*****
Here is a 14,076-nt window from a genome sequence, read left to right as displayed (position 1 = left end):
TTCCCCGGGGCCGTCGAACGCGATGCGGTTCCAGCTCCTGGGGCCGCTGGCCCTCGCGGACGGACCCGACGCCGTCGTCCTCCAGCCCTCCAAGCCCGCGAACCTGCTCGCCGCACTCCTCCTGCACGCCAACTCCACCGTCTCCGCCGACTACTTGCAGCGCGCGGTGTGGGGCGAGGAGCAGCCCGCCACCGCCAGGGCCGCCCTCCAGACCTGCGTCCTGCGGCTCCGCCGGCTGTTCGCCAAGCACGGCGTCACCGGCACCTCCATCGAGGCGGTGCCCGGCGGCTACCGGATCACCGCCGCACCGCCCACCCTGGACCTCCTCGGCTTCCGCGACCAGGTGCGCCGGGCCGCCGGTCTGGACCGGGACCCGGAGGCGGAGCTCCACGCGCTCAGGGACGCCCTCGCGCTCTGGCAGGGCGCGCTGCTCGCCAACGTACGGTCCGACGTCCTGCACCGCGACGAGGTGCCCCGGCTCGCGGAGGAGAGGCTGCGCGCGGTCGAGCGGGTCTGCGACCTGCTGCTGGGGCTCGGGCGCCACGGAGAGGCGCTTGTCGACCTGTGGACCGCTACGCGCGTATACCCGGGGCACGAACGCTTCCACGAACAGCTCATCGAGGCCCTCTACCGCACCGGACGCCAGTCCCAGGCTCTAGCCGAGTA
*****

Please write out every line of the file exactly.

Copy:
Here is a 14,076-nt window from a genome sequence, read left to right as displayed (position 1 = left end):
TTCCCCGGGGCCGTCGAACGCGATGCGGTTCCAGCTCCTGGGGCCGCTGGCCCTCGCGGACGGACCCGACGCCGTCGTCCTCCAGCCCTCCAAGCCCGCGAACCTGCTCGCCGCACTCCTCCTGCACGCCAACTCCACCGTCTCCGCCGACTACTTGCAGCGCGCGGTGTGGGGCGAGGAGCAGCCCGCCACCGCCAGGGCCGCCCTCCAGACCTGCGTCCTGCGGCTCCGCCGGCTGTTCGCCAAGCACGGCGTCACCGGCACCTCCATCGAGGCGGTGCCCGGCGGCTACCGGATCACCGCCGCACCGCCCACCCTGGACCTCCTCGGCTTCCGCGACCAGGTGCGCCGGGCCGCCGGTCTGGACCGGGACCCGGAGGCGGAGCTCCACGCGCTCAGGGACGCCCTCGCGCTCTGGCAGGGCGCGCTGCTCGCCAACGTACGGTCCGACGTCCTGCACCGCGACGAGGTGCCCCGGCTCGCGGAGGAGAGGCTGCGCGCGGTCGAGCGGGTCTGCGACCTGCTGCTGGGGCTCGGGCGCCACGGAGAGGCGCTTGTCGACCTGTGGACCGCTACGCGCGTATACCCGGGGCACGAACGCTTCCACGAACAGCTCATCGAGGCCCTCTACCGCACCGGACGCCAGTCCCAGGCTCTAGCCGAGTA